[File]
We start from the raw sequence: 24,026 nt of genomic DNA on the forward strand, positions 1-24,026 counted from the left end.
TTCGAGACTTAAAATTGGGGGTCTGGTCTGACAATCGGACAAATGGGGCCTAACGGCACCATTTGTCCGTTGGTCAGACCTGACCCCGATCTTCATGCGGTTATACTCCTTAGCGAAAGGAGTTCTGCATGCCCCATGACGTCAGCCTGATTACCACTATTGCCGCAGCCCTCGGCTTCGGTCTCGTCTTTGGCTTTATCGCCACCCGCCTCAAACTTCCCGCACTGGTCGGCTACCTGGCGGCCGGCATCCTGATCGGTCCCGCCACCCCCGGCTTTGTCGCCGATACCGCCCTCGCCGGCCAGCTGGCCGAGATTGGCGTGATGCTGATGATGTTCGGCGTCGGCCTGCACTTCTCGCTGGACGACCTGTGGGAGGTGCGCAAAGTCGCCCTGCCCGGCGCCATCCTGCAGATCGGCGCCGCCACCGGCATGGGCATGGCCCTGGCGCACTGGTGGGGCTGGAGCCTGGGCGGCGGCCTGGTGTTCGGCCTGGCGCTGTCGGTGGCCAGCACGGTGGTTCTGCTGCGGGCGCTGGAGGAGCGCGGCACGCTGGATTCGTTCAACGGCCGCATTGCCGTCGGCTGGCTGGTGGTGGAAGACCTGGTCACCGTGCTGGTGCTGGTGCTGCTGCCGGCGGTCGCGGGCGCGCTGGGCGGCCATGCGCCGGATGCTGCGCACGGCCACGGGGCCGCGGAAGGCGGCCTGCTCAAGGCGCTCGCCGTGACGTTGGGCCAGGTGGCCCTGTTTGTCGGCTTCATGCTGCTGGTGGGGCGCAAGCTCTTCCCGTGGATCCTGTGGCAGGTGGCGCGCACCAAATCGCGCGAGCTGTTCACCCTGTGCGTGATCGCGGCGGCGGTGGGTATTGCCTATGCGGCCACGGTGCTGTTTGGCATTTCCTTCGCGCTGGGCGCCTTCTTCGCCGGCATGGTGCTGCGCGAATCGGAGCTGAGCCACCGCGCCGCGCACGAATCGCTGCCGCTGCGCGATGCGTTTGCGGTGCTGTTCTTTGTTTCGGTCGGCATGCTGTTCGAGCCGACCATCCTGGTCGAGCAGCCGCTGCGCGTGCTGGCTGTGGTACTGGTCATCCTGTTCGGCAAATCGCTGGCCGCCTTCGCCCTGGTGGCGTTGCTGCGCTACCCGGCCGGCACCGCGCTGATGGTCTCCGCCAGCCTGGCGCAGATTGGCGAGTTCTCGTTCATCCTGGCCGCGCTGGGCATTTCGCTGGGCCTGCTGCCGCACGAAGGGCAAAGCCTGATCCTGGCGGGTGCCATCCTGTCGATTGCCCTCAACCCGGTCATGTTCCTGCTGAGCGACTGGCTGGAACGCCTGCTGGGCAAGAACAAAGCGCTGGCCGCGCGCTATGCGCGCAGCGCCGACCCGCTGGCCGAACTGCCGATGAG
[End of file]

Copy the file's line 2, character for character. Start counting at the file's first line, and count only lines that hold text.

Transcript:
TTCGAGACTTAAAATTGGGGGTCTGGTCTGACAATCGGACAAATGGGGCCTAACGGCACCATTTGTCCGTTGGTCAGACCTGACCCCGATCTTCATGCGGTTATACTCCTTAGCGAAAGGAGTTCTGCATGCCCCATGACGTCAGCCTGATTACCACTATTGCCGCAGCCCTCGGCTTCGGTCTCGTCTTTGGCTTTATCGCCACCCGCCTCAAACTTCCCGCACTGGTCGGCTACCTGGCGGCCGGCATCCTGATCGGTCCCGCCACCCCCGGCTTTGTCGCCGATACCGCCCTCGCCGGCCAGCTGGCCGAGATTGGCGTGATGCTGATGATGTTCGGCGTCGGCCTGCACTTCTCGCTGGACGACCTGTGGGAGGTGCGCAAAGTCGCCCTGCCCGGCGCCATCCTGCAGATCGGCGCCGCCACCGGCATGGGCATGGCCCTGGCGCACTGGTGGGGCTGGAGCCTGGGCGGCGGCCTGGTGTTCGGCCTGGCGCTGTCGGTGGCCAGCACGGTGGTTCTGCTGCGGGCGCTGGAGGAGCGCGGCACGCTGGATTCGTTCAACGGCCGCATTGCCGTCGGCTGGCTGGTGGTGGAAGACCTGGTCACCGTGCTGGTGCTGGTGCTGCTGCCGGCGGTCGCGGGCGCGCTGGGCGGCCATGCGCCGGATGCTGCGCACGGCCACGGGGCCGCGGAAGGCGGCCTGCTCAAGGCGCTCGCCGTGACGTTGGGCCAGGTGGCCCTGTTTGTCGGCTTCATGCTGCTGGTGGGGCGCAAGCTCTTCCCGTGGATCCTGTGGCAGGTGGCGCGCACCAAATCGCGCGAGCTGTTCACCCTGTGCGTGATCGCGGCGGCGGTGGGTATTGCCTATGCGGCCACGGTGCTGTTTGGCATTTCCTTCGCGCTGGGCGCCTTCTTCGCCGGCATGGTGCTGCGCGAATCGGAGCTGAGCCACCGCGCCGCGCACGAATCGCTGCCGCTGCGCGATGCGTTTGCGGTGCTGTTCTTTGTTTCGGTCGGCATGCTGTTCGAGCCGACCATCCTGGTCGAGCAGCCGCTGCGCGTGCTGGCTGTGGTACTGGTCATCCTGTTCGGCAAATCGCTGGCCGCCTTCGCCCTGGTGGCGTTGCTGCGCTACCCGGCCGGCACCGCGCTGATGGTCTCCGCCAGCCTGGCGCAGATTGGCGAGTTCTCGTTCATCCTGGCCGCGCTGGGCATTTCGCTGGGCCTGCTGCCGCACGAAGGGCAAAGCCTGATCCTGGCGGGTGCCATCCTGTCGATTGCCCTCAACCCGGTCATGTTCCTGCTGAGCGACTGGCTGGAACGCCTGCTGGGCAAGAACAAAGCGCTGGCCGCGCGCTATGCGCGCAGCGCCGACCCGCTGGCCGAACTGCCGATGAG